Pre-conference interview responses, Leigh Montgomery / Librarian

Conversationalist 1: Leigh Montgomery

Conversationalist 2: Sent to Jacob Kaplan-Moss via email

1. What is the story of your work and how did it lead to saying “yes” to this gathering?

As a librarian I assist our staff with any information needs they might have.  My career has been digital and working with information – over time that has become about showing people how I got the information.  This is inherently sharing knowledge, which needs to happen in all industries, but particularly this one.  We so rarely get a chance to step back and consider all of these issues on why newspaper-type journalism needs to endure.  I look forward to sharing my experience and thoughts and bring some back to our colleagues.

I attended a Poynter seminar a few years ago that was so enlightening and career changing in how I thought and approached my work.  I think about it regularly and came back with some great ideas still in place(a collaborative News Calendar of events for planning).

2. We’re well beyond the debate that journalism is changing. Tell me about an experience had with these new realities — roles, tools, relationships, economics — in which the emerging news ecology actually made a difference in telling a story that mattered. What did that experience teach you about the gifts of both new ways of working and the traditional roots of journalism?

I’m an advocate of journalism ‘entrepreneurship.’  We don’t have time to sit in meetings and decide What will Our Strategy Be in Social Media etc.  The tools are in everyone’s hands now.  Let’s experiment and really dig in and maybe take the chance of some mistakes and see what works / what doesn’t and let’s enlist those who really care – readers, fellow citizens, help us.  We went ahead and did a ‘citizen journalism’ project.  This within two weeks.  I can talk more about it later, but – I suggested it and with the resources we had we did it.

3.Without being humble, what do you value most about yourself? What do you see yourself bringing to this meeting?

I have ten years of experience working in information sources of all kinds for an international publication with extremely high standards, a very small staff, the tightest deadlines and the very worst there are(morning).   I’ve always been very creative and innovative and this year I’ve surprised even myself at what I’ve had to do under some of the most pressing demands in any industry.  I’m one of several hundred very innovative professionals in the news business that are dedicated to making their stories better, adept at change, technically savvy, sharing their knowledge – this is the kind of thing that is so needed in this climate and in an era where all employees will have to be more knowledgeable and productive.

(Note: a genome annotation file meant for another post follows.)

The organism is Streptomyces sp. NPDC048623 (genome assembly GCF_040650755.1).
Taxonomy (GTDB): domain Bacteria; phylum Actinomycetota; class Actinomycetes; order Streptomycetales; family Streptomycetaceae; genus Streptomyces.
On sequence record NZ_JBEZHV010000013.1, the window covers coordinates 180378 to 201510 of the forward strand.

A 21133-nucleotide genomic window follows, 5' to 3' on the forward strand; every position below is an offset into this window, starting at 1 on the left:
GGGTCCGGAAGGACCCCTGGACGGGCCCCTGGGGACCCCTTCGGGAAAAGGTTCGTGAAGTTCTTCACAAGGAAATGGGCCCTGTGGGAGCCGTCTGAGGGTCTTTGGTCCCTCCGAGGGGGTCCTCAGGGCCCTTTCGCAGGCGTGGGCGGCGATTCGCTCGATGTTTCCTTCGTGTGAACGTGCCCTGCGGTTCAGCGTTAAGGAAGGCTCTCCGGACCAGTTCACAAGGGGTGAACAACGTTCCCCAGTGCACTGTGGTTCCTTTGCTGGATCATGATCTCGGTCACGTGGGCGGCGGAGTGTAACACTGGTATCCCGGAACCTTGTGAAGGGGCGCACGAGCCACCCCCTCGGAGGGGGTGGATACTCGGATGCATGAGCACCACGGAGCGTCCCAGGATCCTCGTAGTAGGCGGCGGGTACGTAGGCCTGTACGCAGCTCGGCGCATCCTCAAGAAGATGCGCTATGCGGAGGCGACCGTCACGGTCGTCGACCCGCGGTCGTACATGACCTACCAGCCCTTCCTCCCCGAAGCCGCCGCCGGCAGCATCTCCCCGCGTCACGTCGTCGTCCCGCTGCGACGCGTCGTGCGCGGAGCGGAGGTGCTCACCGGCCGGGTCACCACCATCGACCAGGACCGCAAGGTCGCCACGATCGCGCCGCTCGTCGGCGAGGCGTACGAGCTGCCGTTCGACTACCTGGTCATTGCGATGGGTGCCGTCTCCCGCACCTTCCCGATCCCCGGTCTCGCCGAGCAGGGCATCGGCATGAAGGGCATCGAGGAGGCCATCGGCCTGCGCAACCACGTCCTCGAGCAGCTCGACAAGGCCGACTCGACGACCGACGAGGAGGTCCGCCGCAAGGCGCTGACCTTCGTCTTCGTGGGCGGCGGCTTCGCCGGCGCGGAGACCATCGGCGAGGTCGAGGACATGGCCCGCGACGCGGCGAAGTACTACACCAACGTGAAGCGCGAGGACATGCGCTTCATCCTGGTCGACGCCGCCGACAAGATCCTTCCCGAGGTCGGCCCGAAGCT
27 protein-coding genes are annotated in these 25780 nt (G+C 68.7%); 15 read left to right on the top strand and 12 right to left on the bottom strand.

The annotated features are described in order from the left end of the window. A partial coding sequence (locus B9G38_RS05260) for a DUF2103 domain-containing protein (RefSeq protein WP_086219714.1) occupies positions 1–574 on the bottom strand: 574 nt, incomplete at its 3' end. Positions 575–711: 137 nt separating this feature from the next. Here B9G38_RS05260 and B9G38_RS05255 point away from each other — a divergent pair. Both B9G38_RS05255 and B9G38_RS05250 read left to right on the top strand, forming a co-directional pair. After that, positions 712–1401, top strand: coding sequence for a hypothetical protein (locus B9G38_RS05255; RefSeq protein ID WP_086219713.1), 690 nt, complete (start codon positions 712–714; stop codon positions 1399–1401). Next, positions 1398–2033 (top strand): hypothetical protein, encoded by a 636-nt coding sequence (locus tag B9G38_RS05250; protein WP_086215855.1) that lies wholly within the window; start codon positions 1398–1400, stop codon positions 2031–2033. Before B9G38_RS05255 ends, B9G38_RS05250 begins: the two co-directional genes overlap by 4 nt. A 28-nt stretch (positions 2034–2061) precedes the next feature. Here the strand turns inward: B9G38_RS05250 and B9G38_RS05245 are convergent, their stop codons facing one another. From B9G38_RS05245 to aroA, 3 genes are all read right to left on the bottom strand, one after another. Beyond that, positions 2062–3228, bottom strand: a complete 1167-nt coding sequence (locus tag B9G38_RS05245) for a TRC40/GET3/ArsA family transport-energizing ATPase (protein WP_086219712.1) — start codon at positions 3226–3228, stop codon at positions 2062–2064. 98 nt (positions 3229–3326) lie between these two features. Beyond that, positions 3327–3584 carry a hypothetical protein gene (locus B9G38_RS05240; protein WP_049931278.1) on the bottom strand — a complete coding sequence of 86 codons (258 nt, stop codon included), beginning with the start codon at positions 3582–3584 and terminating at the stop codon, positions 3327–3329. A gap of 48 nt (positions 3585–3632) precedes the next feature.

4.What is it about journalism without which it would cease to be journalism; what is its essential core? What are you ready to let go of?

Journalism’s nobility; caring for others, putting attention on problems that need correcting and highlighting the best of the human spirit.  Making sense of the complex, through reams of datasets and charts and documents and things that no one has time or inclination to care about.

I received a call recently requesting an electronic copy of an article. The caller said ‘I am calling from the public defender’s office in _ state, and my client is facing execution.’  They were requesting this as the person had been detained at a facility in which brutalities had occurred and conditions were poor which was the subject of this article. This article was one of a series that had won journalism’s highest honor.  I could not help but think to myself – what would happen if no one took the time to expose these kinds of things? I know there are new ways to do that – but those who are there need to be guided in the craft, ethics, qualities and values of journalism – and get this to the audience that needs to know.

5.The year is 2014 and the new news ecology is a vibrant media landscape. What is journalism bringing to communities and democracy that matters most? What steps did we take back in 2009 to begin to bring this about?

We acknowledged that the world would be more informed and safer if there were more contributors to the media ecology.

We recognized that citizen journalism has tremedous potential but has been beset with poor quality and that it will take time and coaching to bring in more journalists, and we took a role in that.

We saw every reader as a potential contributor, that this would lead to great diversity of story ideas, more reader involvement with the site and the news, help “close the gap” between what journalists and readers consider news.  If this were to succeed, it could lead to a better informed and safer society.

We recognized the potential for technology to aid us in this – since those users already know how to use the tools, it is the values and importance that need to be conveyed.

About Peggy Holman

Peggy Holman supports organizations and communities to uncover creative responses to complex challenges using innovative engagement processes. The Change Handbook, co-authored with Tom Devane and Steven Cady, documents many such processes. The book is the considered the definitive resource for leaders and consultants working to increase resilience, agility, and collaboration in organizations and other social systems. Peggy co-founded Journalism that Matters in 2001 with three journalists to support the pioneers who are shaping the emerging news and information ecology. Peggy’s latest book, Engaging Emergence: Turning Upheaval into Opportunity, supports people facing disruptions to invite others to join them in realizing new possibilities.
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